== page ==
Troika is leaving ‘unfinished business’

The troika is leaving Ireland with business unfinished, including changes to the medical and legal service, but they will be pursued through the new EU governance to which all eurozone countries are now subject.

EU sources were full of praise for the way the Government and the public implemented most of the changes, returning the country to growth, and ensuring the banks were now safe and sound.

The country is extremely well positioned to benefit from an upturn in the global economy, more resilient and able to deal with shocks than the country could have expected to be at this stage when the programme began.

The source said no reasonable person should expect all the problems to be fixed in a three-year programme.

“This was a huge boom and bust”, the source said. “There is unfinished business and areas where we would like to see more ambition.”

The memorandum of understanding signed by the Government and the Troika defined action to be taken which did not include privatisation and only committed the State to submitting a legal services bill to the Dáil. It could not be pushed further than that, as it was up to the Dáil to take the next steps, but it was disappointing not to see it enacted, the source admitted.

Members of the Oireachtas and the public could take over to put pressure on the Government to make other changes they believe necessary in areas such as the sheltered professions, GP reform (as costs were still so high for patients) and the legal service bill, the source said.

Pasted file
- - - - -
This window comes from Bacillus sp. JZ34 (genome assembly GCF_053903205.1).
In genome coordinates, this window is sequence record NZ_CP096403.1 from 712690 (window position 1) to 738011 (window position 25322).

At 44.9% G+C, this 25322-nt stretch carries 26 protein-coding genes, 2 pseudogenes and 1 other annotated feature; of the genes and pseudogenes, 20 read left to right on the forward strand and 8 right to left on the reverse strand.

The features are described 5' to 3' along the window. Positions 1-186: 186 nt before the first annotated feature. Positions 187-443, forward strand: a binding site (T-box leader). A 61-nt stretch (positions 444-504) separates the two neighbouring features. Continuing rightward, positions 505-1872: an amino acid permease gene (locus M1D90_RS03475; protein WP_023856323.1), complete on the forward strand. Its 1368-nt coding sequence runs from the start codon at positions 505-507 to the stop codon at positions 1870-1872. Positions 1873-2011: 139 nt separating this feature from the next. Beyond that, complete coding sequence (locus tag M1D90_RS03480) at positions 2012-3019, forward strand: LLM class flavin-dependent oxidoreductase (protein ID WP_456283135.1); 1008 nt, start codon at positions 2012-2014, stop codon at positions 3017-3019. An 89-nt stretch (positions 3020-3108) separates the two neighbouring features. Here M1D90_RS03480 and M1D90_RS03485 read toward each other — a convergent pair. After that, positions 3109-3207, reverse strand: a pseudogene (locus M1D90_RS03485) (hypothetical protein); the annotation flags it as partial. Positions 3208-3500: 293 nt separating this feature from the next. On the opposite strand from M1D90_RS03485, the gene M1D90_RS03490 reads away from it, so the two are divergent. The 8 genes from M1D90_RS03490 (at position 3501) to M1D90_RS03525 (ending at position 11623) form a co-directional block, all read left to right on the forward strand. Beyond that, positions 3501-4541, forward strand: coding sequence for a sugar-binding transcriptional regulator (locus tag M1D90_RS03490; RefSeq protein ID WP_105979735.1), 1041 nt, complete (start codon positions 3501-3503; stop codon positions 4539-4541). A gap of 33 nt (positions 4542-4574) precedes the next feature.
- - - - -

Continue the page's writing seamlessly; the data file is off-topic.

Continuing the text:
They praised the action taken to repair the banks and deal with outstanding debts, including mortgages. While it would have been better to have more progress, the banks did not have the ability to deal with the vast quantity of endangered loans.

He also defended the limited nature of the asset quality test of the Irish banks carried out recently by the Central Bank of Ireland, saying they were based on significantly strengthened rules compared with the situation before the crisis.

He believed, when the ECB stress tests are carried out next year, the banks will be in a better position again as all elements in the banks were rapidly improving. “Ireland did not get away with anything in the programme,” he added.

One of the surprising positive developments was that the banks were back into the market with unsecured junior debt and securing money with Irish mortgages at favourable rates. The State too had begun to fund itself from the markets earlier than expected and at favourable rates, he added.

Setting specific time scales for selling off State assets created problems in terms of timing and ensuring the best price was received. “We are indifferent to ownership. What matters is the performance and sometimes the best way is to privatise, but we never suggested that privatisation is a cash source,” he said.

While there was no single measure that could be pointed to as underpinning the success of the programme, there was enormous ownership with all measures coming from the Government and being approved by the State. “There was no democratic deficit there”.

The Government made the decisions taking into account the social impact of fiscal measures and the Troika was only there to check if the measures added up.

The extremely high quality of Ireland’s public administration was also a major factor, with everyone, from the most junior person in ministries to the most senior, well trained, knowledgeable of their portfolio and having an understanding of the big picture, contributing to “very rich discussions”.


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